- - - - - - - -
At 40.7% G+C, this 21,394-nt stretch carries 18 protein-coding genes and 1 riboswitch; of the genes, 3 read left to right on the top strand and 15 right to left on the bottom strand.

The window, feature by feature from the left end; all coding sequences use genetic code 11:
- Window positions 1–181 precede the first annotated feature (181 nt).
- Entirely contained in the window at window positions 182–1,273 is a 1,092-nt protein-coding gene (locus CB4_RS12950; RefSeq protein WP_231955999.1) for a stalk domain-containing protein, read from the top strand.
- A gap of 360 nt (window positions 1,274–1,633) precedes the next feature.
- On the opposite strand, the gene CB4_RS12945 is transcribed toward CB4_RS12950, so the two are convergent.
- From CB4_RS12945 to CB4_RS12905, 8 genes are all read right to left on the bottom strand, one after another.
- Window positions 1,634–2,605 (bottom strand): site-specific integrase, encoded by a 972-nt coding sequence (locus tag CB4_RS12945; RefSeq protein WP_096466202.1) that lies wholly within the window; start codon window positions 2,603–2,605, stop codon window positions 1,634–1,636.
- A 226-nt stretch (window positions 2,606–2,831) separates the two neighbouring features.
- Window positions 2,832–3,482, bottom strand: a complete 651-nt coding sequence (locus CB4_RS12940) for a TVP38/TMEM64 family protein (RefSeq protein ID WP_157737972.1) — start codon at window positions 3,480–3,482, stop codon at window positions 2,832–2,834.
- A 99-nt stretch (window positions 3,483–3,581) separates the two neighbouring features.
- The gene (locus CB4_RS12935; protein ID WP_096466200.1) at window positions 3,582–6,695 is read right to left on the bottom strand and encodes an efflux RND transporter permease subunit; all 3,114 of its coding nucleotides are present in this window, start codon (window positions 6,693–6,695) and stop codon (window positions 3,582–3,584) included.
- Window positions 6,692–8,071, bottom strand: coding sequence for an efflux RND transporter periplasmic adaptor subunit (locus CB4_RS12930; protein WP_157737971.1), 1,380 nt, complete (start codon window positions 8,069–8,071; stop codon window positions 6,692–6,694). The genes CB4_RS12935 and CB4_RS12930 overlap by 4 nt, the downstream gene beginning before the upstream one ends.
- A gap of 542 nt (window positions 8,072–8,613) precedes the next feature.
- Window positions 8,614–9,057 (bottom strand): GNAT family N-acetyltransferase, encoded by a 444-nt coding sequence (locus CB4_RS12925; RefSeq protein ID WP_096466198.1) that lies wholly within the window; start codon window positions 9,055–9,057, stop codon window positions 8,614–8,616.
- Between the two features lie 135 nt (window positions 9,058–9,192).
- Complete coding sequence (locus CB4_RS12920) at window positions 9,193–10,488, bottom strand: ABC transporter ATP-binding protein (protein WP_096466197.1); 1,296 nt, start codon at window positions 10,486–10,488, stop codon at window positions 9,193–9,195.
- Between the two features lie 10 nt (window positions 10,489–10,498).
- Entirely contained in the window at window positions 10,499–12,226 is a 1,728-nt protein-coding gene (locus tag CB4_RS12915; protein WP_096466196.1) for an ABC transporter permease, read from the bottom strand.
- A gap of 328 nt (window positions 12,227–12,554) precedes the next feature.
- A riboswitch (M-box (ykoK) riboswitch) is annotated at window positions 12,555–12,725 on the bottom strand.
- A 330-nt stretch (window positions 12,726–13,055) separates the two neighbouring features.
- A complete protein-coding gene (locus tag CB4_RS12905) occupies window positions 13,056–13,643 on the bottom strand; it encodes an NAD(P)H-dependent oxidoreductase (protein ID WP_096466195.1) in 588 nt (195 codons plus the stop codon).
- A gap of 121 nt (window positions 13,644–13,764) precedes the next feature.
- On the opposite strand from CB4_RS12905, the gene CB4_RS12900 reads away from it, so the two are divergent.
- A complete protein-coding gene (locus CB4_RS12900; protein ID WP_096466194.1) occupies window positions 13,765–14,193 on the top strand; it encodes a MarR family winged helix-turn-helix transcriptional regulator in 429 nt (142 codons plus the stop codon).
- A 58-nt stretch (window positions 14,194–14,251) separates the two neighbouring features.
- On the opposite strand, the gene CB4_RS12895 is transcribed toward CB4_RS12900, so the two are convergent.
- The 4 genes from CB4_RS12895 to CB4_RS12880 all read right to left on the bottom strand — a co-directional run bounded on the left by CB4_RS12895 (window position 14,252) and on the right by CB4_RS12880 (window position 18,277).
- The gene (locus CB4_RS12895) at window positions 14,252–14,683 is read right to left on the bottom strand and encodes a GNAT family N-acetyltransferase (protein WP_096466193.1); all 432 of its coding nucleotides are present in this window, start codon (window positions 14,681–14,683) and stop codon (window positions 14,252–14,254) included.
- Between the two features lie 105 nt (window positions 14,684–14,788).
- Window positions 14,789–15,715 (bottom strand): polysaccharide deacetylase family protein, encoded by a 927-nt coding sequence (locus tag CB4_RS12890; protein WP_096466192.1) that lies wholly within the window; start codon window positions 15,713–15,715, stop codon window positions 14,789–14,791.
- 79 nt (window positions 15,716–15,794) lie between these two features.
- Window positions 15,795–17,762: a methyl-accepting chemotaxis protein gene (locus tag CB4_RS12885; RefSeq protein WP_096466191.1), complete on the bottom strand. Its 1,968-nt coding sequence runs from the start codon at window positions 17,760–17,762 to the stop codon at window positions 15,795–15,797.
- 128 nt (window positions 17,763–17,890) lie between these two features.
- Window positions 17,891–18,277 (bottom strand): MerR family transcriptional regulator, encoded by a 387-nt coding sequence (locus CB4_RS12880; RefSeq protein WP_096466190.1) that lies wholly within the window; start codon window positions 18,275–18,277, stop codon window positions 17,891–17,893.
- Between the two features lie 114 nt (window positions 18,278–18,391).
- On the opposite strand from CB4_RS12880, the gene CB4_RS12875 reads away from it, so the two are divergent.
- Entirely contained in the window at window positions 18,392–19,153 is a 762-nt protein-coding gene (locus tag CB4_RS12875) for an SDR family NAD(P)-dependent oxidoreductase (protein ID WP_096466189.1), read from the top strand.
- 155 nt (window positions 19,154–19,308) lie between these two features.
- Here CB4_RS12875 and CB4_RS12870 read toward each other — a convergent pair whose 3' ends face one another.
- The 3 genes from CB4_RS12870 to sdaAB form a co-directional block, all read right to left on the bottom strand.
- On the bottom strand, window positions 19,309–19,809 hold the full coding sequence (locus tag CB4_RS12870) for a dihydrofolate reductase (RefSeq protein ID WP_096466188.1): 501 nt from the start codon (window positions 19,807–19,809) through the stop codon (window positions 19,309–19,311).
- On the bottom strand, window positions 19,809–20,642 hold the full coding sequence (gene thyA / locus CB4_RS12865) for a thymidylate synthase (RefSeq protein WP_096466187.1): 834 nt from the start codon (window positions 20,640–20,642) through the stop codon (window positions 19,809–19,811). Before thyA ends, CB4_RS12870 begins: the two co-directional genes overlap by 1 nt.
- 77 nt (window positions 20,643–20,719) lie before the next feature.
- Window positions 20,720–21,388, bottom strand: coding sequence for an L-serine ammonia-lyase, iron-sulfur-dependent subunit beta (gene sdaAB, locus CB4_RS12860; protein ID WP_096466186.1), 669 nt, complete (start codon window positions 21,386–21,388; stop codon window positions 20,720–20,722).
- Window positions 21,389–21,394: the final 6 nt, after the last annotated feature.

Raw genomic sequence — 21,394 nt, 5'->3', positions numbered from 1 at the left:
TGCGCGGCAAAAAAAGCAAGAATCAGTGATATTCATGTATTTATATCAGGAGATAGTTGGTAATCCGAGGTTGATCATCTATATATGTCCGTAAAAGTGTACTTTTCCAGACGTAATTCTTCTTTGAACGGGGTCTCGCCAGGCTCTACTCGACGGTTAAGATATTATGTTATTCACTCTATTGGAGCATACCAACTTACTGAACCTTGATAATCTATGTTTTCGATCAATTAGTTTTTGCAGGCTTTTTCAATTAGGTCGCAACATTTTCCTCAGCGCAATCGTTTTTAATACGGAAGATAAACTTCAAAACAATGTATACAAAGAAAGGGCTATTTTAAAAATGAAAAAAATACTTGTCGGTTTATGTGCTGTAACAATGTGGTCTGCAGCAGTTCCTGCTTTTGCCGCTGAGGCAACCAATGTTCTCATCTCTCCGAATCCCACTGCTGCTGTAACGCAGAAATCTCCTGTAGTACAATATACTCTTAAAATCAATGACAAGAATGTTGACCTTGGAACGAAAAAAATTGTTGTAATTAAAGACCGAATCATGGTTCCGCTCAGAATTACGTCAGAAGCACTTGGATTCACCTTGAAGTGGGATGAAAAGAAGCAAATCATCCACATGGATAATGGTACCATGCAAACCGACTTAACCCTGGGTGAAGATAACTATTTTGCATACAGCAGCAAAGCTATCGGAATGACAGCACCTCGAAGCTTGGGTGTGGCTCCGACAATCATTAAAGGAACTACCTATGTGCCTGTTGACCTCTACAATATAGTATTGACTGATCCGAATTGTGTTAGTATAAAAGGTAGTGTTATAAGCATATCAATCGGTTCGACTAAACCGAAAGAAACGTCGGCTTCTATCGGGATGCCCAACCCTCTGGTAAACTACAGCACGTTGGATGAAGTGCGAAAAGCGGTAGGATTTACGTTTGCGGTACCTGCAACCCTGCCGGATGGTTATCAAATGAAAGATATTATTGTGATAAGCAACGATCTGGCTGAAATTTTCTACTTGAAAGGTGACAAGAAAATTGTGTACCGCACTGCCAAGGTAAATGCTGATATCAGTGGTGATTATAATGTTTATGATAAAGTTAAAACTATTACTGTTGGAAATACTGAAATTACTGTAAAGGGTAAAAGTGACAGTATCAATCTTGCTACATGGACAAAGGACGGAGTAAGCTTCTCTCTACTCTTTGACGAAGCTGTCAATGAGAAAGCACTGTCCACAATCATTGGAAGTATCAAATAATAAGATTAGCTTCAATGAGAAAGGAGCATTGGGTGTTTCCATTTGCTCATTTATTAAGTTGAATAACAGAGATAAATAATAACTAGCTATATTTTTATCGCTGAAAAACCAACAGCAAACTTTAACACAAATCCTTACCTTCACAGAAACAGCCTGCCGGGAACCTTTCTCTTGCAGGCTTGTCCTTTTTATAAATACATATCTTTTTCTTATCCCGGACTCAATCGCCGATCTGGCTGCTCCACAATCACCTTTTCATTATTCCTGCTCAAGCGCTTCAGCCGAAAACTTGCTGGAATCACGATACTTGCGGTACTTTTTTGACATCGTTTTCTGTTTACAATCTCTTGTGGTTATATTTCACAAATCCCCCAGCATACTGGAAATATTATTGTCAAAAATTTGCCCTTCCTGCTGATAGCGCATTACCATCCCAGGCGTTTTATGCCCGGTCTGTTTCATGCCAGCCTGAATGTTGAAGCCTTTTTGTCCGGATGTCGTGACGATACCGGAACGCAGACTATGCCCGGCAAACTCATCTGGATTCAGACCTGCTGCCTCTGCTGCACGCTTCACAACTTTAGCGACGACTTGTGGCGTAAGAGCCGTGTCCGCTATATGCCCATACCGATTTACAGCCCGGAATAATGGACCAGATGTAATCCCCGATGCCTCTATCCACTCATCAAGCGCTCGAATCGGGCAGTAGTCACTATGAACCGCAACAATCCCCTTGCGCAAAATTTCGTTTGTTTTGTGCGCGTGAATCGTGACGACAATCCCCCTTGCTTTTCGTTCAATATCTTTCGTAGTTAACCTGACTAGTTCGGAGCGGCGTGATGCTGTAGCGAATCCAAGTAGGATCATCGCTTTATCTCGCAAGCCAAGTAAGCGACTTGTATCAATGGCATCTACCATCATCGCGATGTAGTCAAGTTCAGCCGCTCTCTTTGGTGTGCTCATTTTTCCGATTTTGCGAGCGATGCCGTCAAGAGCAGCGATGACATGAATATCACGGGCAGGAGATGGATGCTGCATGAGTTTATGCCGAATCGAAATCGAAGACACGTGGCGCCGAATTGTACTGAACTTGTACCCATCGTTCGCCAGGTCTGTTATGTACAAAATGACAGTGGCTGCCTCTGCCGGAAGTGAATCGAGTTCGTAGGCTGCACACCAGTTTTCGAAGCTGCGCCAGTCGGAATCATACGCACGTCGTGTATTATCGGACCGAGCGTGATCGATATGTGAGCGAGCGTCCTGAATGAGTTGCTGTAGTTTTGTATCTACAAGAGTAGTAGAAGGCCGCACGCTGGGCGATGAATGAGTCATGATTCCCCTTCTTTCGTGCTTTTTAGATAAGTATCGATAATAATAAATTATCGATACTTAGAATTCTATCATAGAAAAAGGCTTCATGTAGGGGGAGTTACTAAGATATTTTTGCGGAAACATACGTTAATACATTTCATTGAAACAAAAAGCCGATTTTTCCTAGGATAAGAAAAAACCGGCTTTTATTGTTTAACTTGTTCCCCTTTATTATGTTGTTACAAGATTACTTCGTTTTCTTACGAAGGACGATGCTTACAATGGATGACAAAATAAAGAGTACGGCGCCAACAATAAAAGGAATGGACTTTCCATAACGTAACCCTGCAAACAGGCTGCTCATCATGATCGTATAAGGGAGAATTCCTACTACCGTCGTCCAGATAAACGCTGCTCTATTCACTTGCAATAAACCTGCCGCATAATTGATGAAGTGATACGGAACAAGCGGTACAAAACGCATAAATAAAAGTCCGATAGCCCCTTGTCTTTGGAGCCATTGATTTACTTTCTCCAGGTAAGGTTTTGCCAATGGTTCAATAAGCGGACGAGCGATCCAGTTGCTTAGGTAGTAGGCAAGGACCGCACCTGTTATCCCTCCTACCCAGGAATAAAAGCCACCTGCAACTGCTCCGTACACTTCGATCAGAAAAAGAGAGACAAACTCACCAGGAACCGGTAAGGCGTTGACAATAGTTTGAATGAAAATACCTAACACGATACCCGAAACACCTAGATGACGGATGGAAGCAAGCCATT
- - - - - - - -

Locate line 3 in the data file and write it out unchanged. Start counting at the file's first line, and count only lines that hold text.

- Window positions 1–181 precede the first annotated feature (181 nt).